Scientists Sprouted 2,000-Year-Old Date Palm Seeds to Study Their DNA

Scientists grew seven Judean date palm trees from a few dozen 2,000-year-old seeds that were recovered from an Israeli desert. They found a rich intermingling of genetics across the ages, with a notable Roman influence.

One of the date palms that was germinated from a 2,200 year old seed, now growing in Israel. (Credit: Sarah Sallon)

(CN) — A team of researchers in Abu Dhabi successfully germinated 2,000-year-old date palm seeds, yielding viable plants whose DNA they were able to sequence in a major feat of modern genomics.

Judean date palms, Phoenix dactylifera L. to be precise, are a previously extinct variety and the oldest plants germinated from seeds ever to undergo full genomic sequencing. By comparing its genome with those of modern varieties, the researchers were able to better understand how this species evolved over time. Despite the seeds’ advanced age, the authors didn’t find any significant mutations present in their DNA.

The international team comprised of researchers from the United States, Abu Dhabi, Israel and France wanted to find out exactly how these date palms adapted over the past 2,000 years. They planted 35 seeds that were excavated from archaeological sites in the southern Levant, of which seven successfully germinated — the oldest of which they named Methuselah. The team released their findings Monday in a new study published in the journal PNAS.

“Resurrection genomics is an alternative to ancient DNA approaches in studying the genetics and evolution of past and possibly extinct populations,” said the authors in their study. “By reviving biological material such as germinating ancient seeds from archaeological and paleontological sites, or historical collections, one can study genomes of lost populations.”

As their name would imply, Judean date palms originated around the eastern Mediterranean, and were a popular cultivated variety. Roman author Pliny the Elder described them glowingly in his natural history treatise as having an “extremely sweet sort of wine-flavour like that of honey.”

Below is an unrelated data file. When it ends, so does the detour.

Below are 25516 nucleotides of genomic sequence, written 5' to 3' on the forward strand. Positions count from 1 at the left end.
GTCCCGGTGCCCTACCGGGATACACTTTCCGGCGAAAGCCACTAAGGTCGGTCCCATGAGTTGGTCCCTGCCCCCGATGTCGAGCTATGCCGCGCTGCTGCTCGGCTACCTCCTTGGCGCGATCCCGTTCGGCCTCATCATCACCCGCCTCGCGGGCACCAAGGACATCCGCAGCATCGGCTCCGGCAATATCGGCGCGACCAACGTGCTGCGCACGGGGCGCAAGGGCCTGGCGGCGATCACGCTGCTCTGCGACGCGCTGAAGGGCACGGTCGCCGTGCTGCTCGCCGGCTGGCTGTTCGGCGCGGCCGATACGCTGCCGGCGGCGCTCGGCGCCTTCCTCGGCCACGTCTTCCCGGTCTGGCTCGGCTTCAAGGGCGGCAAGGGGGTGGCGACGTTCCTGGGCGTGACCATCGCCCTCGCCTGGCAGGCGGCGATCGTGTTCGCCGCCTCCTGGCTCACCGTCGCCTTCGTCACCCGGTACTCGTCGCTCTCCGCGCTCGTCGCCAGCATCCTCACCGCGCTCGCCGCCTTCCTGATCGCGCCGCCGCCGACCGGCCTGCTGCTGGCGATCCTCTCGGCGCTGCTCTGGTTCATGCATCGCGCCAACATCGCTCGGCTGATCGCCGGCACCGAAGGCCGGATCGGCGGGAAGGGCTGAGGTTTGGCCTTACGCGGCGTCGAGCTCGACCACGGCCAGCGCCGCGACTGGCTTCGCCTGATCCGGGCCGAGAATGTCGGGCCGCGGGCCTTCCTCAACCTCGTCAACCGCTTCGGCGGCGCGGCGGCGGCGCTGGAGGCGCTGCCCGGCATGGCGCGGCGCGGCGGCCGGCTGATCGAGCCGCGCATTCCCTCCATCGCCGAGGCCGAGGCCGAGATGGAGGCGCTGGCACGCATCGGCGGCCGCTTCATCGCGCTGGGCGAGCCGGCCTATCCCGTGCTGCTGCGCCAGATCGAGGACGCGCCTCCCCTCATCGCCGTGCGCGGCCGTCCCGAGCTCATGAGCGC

According to the authors, sometime between the 4th century B.C. and the 2nd century A.D., these date palms increasingly incorporated DNA from a wild type, Phoenix theophrasti, which can be found growing freely today on the Greek isles surrounding Crete. They believe the gene transfer that occurred 2,200 years ago points to the growing influence of the Roman Empire in the region during that period.

“We were able to study the genomes of the plants that came out of these 2,000-year-old seeds and showed that by that time period there was already evidence that date palms had acquired genes from the related Cretan palm,” explained Michael Purugganan, professor of biology at New York University Abu Dhabi, in an email. “We believe the hybridization of the date palm from the Middle East with the wild Cretan palm gave rise to the date palms now found in North Africa, like the Medjool variety we get at our grocery stores. So the analysis allows us to see that by 2,000 years ago this process of hybridization had already occurred.”

As a result of all this hybridization, certain genes which may have ceased to be advantageous in the past, but which may again be helpful today, could be rediscovered and possibly even reintroduced in the future through genetic modification.

“Yes, absolutely, and that is something we all hope for — that a specific gene variation that is now lost in modern varieties can now be re-introduced from these now revived plants,” Purugganan said when asked by email about the possibility of using CRISPR technology to reintroduce desirable traits that have long since gone extinct.

As fossilized DNA degrades, its molecules are shortened and chemically modified, reducing the amount of viable genetic material that scientists can recover. And because plants lack the protective bone tissue found in vertebrate fossils, they’re even more prone to degradation over time. Thankfully, because viable seeds from the species were recovered from archeological sites, researchers didn’t have to rely on fossilized plant material — they just grew their own.

“I think the date palms seeds are special both because of the dry and arid environments these plants grow which can help preserve the seeds, and also maybe there is something special about dates that they can remain alive as seed for so long,” Purugganan said in the email. “But this may not be limited to date palms – other old seeds have been recovered, and in one case — using tissue culture — seed from a plant species was regenerated after being buried in Siberian permafrost for 30,000 years. So there may be other opportunities out there. Right now we hope our study will inspire other scientists to do the same sort of study we did in other ancient material.”

%d bloggers like this: